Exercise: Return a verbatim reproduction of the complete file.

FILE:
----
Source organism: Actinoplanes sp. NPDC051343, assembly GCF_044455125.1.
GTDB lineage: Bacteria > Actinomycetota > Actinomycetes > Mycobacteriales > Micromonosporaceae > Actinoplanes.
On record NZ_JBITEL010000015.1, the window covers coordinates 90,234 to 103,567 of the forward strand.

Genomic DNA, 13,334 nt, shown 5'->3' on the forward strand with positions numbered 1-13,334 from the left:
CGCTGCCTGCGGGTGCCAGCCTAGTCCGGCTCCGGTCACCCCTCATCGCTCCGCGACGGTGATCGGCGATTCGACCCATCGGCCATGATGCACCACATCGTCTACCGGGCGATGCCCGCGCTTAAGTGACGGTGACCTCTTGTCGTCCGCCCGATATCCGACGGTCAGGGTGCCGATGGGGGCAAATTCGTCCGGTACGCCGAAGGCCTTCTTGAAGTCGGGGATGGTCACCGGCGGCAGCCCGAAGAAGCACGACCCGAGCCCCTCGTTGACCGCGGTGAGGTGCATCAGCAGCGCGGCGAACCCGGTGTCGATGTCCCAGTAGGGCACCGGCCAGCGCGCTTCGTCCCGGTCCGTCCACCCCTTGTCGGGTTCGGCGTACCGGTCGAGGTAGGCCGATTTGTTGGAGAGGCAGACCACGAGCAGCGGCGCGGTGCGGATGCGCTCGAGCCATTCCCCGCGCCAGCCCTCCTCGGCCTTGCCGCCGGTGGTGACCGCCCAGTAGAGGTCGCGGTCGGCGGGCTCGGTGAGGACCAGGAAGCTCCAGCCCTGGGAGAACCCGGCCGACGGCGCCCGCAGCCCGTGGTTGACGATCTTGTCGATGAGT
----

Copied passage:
Source organism: Actinoplanes sp. NPDC051343, assembly GCF_044455125.1.
GTDB lineage: Bacteria > Actinomycetota > Actinomycetes > Mycobacteriales > Micromonosporaceae > Actinoplanes.
On record NZ_JBITEL010000015.1, the window covers coordinates 90,234 to 103,567 of the forward strand.

Genomic DNA, 13,334 nt, shown 5'->3' on the forward strand with positions numbered 1-13,334 from the left:
CGCTGCCTGCGGGTGCCAGCCTAGTCCGGCTCCGGTCACCCCTCATCGCTCCGCGACGGTGATCGGCGATTCGACCCATCGGCCATGATGCACCACATCGTCTACCGGGCGATGCCCGCGCTTAAGTGACGGTGACCTCTTGTCGTCCGCCCGATATCCGACGGTCAGGGTGCCGATGGGGGCAAATTCGTCCGGTACGCCGAAGGCCTTCTTGAAGTCGGGGATGGTCACCGGCGGCAGCCCGAAGAAGCACGACCCGAGCCCCTCGTTGACCGCGGTGAGGTGCATCAGCAGCGCGGCGAACCCGGTGTCGATGTCCCAGTAGGGCACCGGCCAGCGCGCTTCGTCCCGGTCCGTCCACCCCTTGTCGGGTTCGGCGTACCGGTCGAGGTAGGCCGATTTGTTGGAGAGGCAGACCACGAGCAGCGGCGCGGTGCGGATGCGCTCGAGCCATTCCCCGCGCCAGCCCTCCTCGGCCTTGCCGCCGGTGGTGACCGCCCAGTAGAGGTCGCGGTCGGCGGGCTCGGTGAGGACCAGGAAGCTCCAGCCCTGGGAGAACCCGGCCGACGGCGCCCGCAGCCCGTGGTTGACGATCTTGTCGATGAGT